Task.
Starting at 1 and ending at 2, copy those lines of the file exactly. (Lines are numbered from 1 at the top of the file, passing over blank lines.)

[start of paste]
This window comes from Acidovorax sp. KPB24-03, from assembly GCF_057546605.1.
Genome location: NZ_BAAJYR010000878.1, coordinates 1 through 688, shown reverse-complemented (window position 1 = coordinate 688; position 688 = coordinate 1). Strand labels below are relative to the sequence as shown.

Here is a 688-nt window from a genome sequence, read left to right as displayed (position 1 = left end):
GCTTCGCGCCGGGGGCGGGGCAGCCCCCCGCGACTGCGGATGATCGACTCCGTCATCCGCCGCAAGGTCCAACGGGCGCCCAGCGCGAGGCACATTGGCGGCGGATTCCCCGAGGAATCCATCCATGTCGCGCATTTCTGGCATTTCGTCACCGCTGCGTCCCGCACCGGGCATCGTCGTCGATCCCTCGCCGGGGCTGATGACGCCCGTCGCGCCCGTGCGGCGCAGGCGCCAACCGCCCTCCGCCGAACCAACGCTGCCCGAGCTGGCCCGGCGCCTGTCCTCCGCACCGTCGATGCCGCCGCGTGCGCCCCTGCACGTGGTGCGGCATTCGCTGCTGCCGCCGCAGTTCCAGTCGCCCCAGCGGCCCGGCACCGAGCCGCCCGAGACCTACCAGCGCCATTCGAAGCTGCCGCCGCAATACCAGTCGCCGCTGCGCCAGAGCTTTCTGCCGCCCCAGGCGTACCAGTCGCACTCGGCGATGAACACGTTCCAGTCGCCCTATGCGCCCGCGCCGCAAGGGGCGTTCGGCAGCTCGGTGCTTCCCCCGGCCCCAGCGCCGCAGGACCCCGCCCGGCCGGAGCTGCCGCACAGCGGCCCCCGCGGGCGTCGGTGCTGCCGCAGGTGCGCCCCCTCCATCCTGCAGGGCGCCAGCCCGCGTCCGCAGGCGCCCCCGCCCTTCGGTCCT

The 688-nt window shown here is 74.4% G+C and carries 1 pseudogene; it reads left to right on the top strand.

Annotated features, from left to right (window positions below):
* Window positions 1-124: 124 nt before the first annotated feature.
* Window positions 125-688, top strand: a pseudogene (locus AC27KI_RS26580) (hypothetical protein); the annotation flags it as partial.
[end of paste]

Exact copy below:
This window comes from Acidovorax sp. KPB24-03, from assembly GCF_057546605.1.
Genome location: NZ_BAAJYR010000878.1, coordinates 1 through 688, shown reverse-complemented (window position 1 = coordinate 688; position 688 = coordinate 1). Strand labels below are relative to the sequence as shown.